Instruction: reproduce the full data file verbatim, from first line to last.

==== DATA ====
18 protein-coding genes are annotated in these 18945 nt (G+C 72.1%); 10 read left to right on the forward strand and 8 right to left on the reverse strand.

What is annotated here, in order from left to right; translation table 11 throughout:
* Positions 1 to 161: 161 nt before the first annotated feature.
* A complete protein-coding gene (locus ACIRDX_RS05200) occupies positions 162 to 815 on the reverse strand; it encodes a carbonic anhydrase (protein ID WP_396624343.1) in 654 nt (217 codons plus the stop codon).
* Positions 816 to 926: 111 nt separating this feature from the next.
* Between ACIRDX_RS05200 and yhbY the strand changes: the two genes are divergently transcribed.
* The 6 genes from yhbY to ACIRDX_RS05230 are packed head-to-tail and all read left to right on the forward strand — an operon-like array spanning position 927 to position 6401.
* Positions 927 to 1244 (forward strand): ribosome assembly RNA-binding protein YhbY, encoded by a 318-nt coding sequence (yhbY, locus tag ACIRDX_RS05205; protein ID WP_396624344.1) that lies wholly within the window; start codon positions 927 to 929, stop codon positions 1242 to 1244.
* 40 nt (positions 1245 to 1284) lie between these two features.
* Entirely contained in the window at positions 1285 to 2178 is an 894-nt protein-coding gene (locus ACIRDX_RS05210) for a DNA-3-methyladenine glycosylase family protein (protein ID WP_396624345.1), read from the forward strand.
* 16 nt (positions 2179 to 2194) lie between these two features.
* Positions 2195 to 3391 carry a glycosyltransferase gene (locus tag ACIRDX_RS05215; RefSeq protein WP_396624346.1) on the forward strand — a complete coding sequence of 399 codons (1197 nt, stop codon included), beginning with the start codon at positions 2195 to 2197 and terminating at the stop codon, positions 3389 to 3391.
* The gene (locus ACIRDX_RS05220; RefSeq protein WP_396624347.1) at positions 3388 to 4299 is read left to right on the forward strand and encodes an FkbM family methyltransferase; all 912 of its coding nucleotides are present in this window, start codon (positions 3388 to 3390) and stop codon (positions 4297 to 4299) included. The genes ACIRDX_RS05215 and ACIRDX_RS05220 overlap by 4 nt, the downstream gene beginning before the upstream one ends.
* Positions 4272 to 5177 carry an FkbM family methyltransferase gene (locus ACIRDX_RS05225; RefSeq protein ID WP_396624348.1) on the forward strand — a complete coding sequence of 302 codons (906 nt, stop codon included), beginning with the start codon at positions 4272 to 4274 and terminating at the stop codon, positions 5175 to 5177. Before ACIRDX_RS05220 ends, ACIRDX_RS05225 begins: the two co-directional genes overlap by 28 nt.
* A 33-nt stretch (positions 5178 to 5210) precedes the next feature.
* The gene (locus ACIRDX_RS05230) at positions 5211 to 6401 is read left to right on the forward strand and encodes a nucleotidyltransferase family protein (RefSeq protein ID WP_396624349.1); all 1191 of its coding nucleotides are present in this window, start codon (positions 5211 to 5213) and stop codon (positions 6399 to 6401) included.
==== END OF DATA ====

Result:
18 protein-coding genes are annotated in these 18945 nt (G+C 72.1%); 10 read left to right on the forward strand and 8 right to left on the reverse strand.

What is annotated here, in order from left to right; translation table 11 throughout:
* Positions 1 to 161: 161 nt before the first annotated feature.
* A complete protein-coding gene (locus ACIRDX_RS05200) occupies positions 162 to 815 on the reverse strand; it encodes a carbonic anhydrase (protein ID WP_396624343.1) in 654 nt (217 codons plus the stop codon).
* Positions 816 to 926: 111 nt separating this feature from the next.
* Between ACIRDX_RS05200 and yhbY the strand changes: the two genes are divergently transcribed.
* The 6 genes from yhbY to ACIRDX_RS05230 are packed head-to-tail and all read left to right on the forward strand — an operon-like array spanning position 927 to position 6401.
* Positions 927 to 1244 (forward strand): ribosome assembly RNA-binding protein YhbY, encoded by a 318-nt coding sequence (yhbY, locus tag ACIRDX_RS05205; protein ID WP_396624344.1) that lies wholly within the window; start codon positions 927 to 929, stop codon positions 1242 to 1244.
* 40 nt (positions 1245 to 1284) lie between these two features.
* Entirely contained in the window at positions 1285 to 2178 is an 894-nt protein-coding gene (locus ACIRDX_RS05210) for a DNA-3-methyladenine glycosylase family protein (protein ID WP_396624345.1), read from the forward strand.
* 16 nt (positions 2179 to 2194) lie between these two features.
* Positions 2195 to 3391 carry a glycosyltransferase gene (locus tag ACIRDX_RS05215; RefSeq protein WP_396624346.1) on the forward strand — a complete coding sequence of 399 codons (1197 nt, stop codon included), beginning with the start codon at positions 2195 to 2197 and terminating at the stop codon, positions 3389 to 3391.
* The gene (locus ACIRDX_RS05220; RefSeq protein WP_396624347.1) at positions 3388 to 4299 is read left to right on the forward strand and encodes an FkbM family methyltransferase; all 912 of its coding nucleotides are present in this window, start codon (positions 3388 to 3390) and stop codon (positions 4297 to 4299) included. The genes ACIRDX_RS05215 and ACIRDX_RS05220 overlap by 4 nt, the downstream gene beginning before the upstream one ends.
* Positions 4272 to 5177 carry an FkbM family methyltransferase gene (locus ACIRDX_RS05225; RefSeq protein ID WP_396624348.1) on the forward strand — a complete coding sequence of 302 codons (906 nt, stop codon included), beginning with the start codon at positions 4272 to 4274 and terminating at the stop codon, positions 5175 to 5177. Before ACIRDX_RS05220 ends, ACIRDX_RS05225 begins: the two co-directional genes overlap by 28 nt.
* A 33-nt stretch (positions 5178 to 5210) precedes the next feature.
* The gene (locus ACIRDX_RS05230) at positions 5211 to 6401 is read left to right on the forward strand and encodes a nucleotidyltransferase family protein (RefSeq protein ID WP_396624349.1); all 1191 of its coding nucleotides are present in this window, start codon (positions 5211 to 5213) and stop codon (positions 6399 to 6401) included.